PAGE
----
Only bad weather on the coast halts further fall
“My tip is sideways,” the buyer at a salmon smoker said, talking about next week’s salmon price.
“It’s a little quiet. Not the pressure there was last Friday,” he adds. He said he sees prices between 42 and 43 kroner a kilogram for fish over 3 kg. That’s in-line with last Friday.
And with that, the salmon price has fallen about 30 kroner since the middle of May. This has happened without processed volumes showing a significant rise, something that suggests the explanation behind the price fall lies on the demand side.
“We’re not buying dramatically more fish even though the price has come down, so it’s slow out in the market in Europe. Much of the explanation we see now is that the price reduction hasn’t made it out to consumers. So, now the distribution industry will earn back its money, but that doesn’t mean consumption will come up,” he said.
“Stable, a little down maybe,” an East European trader said about the spot price. He points to prices of 42-kroner for fish of from 5 kg to 7 kg and 43 kroner for fish between 3 kg and 5 kg, before adding price levels haven’t been quite decided yet.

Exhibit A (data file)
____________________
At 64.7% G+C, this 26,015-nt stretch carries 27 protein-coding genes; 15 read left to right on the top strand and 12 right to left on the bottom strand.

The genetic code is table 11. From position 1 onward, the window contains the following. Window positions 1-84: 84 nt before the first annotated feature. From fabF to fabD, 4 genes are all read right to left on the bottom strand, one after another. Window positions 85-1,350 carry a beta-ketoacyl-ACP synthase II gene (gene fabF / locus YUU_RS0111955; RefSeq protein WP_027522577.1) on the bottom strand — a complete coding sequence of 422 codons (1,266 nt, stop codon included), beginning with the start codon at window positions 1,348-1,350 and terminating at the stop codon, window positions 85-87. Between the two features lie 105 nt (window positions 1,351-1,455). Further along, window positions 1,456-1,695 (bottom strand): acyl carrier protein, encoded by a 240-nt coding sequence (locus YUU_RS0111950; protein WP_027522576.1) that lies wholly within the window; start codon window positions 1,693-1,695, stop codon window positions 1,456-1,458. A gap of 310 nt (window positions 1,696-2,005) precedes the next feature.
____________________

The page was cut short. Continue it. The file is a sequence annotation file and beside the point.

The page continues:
“They have limited capacity for how much they can take. There’s rough weather along the coast. Yet, the price isn’t rising, just down or stable. Transports are stuck somewhere near the packers.”
A picture of stable prices is the prevailing understanding today.
“It’s actually stable but down, around 42 kroner. You’re sure to get fish between 40 and 42 kroner too. It’s been a long time since the supply side has had to wait so long for a price determination,” an exporter said.
“You can get prices at 4.60 or 4.90 euro out in the market. It comes down to the right distribution. None of our customers see this as a temporary price window, open for a limited time, but that it’s going to hang around. The final price determination will come out by the afternoon.
“Access is good, the market isn’t afraid that the window will close shut. They sit around awhile before they conclude on buy or sell,” he summarized.
“For some time there’s been uncertainty about the entry of fish from Vietnam to China. If that changes, it’ll relieve demand for large fish,” he said, before expanding, “The border crossings are blocked. Chinese authorities have now and then done that, but as soon as they turn their backs around again, the Chinese market will be full of Vietnamese salmon of the Atlantic type. China’s roads are porous.
“It’s stable with negative indicators. If there hadn’t been some bad weather at the end (of the week), it would have been a crisis,” another exporter added.
Have you had any cancellation due to bad weather?
“Yes … heard about some that have, but we haven’t had any.”